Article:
The Kellys and the O'Kellys eBook

This eBook from the Gutenberg Project consists of approximately 696 pages of information about The Kellys and the O'Kellys.
the road was not patronised by the Grand Jury; but the distance was only eight miles, and there were always beds for them when they went to dinner at Peter Dillon’s.  Then there were the Blakes of Castletown.  To be sure they could give no parties, for they were both unmarried; but they were none the worse for that, and they had plenty of horses, and went out everywhere.  And the Blakes of Morristown; they also were very nice people; only unfortunately, old Blake was always on his keeping, and couldn’t show himself out of doors except on Sundays, for fear of the bailiffs.  And the Browns of Mount Dillon, and the Browns of Castle Brown; and General Bourke of Creamstown.  All these families lived within fifteen or sixteen miles of Kelly’s Court, and prevented the O’Kellys from feeling themselves quite isolated from the social world.  Their nearest neighbours, however, were the Armstrongs, and of them they saw a great deal.

The Reverend Joseph Armstrong was rector of Ballindine, and Mrs O’Kelly was his parishioner, and the only Protestant one he had; and, as Mr Armstrong did not like to see his church quite deserted, and as Mrs O’Kelly was, as she flattered herself, a very fervent Protestant, they were all in all to each other.

Ballindine was not a good living, and Mr Armstrong had a very large family; he was, therefore, a poor man.  His children were helpless, uneducated, and improvident; his wife was nearly worn out with the labours of bringing them forth and afterwards catering for them; and a great portion of his own life was taken up in a hard battle with tradesmen and tithe-payers, creditors, and debtors.  Yet, in spite of the insufficiency of his two hundred a-year to meet all or half his wants, Mr Armstrong was not an unhappy man.  At any moment of social enjoyment he forgot all his cares and poverty, and was always the first to laugh, and the last to cease to do so.  He never refused an invitation to dinner, and if he did not entertain many in his own house, it was his fortune, and not his heart, that prevented him from doing so.  He could hardly be called a good clergyman, and yet his remissness was not so much his own fault as that of circumstances.  How could a Protestant rector be a good parish clergyman, with but one old lady and her daughters, for the exercise of his clerical energies and talents?  He constantly lauded the zeal of St. Paul for proselytism; but, as he himself once observed, even St. Paul had never had to deal with the obstinacy of an Irish Roman Catholic.  He often regretted the want of work, and grieved that his profession, as far as he saw and had been instructed, required nothing of him but a short service on every Sunday morning, and the celebration of the Eucharist four times a-year; but such were the facts; and the idleness which this want of work engendered, and the habits which his poverty induced, had given him a character as a clergyman, very different from that which the high feelings and strict principles which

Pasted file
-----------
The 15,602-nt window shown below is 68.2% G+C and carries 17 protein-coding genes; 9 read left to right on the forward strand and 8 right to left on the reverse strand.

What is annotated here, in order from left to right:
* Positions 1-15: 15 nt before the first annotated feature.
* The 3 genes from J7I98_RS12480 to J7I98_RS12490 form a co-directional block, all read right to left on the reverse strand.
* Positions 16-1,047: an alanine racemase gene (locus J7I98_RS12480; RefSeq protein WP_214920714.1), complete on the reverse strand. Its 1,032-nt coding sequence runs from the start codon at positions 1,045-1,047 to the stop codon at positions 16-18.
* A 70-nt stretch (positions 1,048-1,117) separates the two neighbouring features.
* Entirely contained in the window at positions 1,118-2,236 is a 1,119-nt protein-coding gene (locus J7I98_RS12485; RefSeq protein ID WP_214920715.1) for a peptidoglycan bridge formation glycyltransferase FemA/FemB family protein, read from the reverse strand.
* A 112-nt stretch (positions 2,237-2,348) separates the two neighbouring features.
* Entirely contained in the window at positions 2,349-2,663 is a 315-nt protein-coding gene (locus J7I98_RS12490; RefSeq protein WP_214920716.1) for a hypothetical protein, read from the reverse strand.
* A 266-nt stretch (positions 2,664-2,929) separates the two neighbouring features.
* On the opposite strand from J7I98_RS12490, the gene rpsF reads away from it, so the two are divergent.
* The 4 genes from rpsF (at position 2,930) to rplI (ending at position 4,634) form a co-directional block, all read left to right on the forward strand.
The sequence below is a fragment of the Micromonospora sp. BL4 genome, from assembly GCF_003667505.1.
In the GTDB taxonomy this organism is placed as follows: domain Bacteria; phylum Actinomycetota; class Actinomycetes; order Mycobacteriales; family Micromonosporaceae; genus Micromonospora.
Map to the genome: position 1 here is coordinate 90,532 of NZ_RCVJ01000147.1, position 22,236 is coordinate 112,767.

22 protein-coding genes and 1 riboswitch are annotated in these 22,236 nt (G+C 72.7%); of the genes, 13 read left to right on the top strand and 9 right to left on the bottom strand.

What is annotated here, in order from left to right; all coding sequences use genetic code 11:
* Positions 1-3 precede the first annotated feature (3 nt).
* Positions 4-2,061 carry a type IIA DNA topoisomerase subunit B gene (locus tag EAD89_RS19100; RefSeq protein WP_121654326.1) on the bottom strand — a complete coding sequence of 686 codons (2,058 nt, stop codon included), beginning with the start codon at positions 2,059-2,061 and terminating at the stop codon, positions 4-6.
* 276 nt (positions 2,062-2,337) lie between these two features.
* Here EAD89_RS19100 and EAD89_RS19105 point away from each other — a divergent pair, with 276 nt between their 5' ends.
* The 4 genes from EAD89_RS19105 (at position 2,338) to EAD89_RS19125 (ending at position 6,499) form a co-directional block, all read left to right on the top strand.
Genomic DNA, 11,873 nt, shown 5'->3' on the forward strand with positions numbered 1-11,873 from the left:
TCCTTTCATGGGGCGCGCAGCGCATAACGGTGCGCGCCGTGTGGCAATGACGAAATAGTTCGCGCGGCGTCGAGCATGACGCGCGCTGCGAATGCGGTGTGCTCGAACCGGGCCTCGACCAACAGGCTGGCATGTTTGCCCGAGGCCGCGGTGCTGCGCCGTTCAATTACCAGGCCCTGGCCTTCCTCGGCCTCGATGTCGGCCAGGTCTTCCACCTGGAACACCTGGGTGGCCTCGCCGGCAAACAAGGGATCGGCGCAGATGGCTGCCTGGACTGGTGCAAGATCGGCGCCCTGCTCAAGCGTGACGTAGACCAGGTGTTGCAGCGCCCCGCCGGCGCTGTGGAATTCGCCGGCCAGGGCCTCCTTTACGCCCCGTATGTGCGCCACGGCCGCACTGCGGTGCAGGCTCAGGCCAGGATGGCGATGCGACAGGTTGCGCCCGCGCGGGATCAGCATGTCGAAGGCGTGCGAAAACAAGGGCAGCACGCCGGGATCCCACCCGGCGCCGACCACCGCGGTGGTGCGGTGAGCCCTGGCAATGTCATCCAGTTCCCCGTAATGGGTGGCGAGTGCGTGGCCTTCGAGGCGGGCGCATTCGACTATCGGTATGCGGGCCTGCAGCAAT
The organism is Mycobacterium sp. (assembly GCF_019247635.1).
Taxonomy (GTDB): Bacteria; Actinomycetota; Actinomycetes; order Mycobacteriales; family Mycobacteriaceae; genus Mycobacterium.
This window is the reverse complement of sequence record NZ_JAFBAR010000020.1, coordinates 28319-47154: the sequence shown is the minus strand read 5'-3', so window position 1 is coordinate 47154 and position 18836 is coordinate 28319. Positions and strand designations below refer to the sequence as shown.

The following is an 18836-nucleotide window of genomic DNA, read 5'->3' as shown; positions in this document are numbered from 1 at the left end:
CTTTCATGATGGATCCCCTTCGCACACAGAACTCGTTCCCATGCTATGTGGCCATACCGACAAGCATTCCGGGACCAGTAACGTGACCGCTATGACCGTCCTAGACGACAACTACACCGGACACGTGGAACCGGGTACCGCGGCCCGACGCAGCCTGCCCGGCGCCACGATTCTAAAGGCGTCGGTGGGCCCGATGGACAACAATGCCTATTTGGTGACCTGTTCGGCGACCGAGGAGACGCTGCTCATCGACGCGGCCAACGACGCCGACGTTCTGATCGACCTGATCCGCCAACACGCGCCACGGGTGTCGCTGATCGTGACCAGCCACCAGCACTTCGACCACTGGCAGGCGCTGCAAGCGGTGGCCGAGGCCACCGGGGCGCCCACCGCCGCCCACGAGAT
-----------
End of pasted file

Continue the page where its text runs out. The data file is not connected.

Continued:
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The Kellys and the O'Kellys from Project Gutenberg. Public domain.
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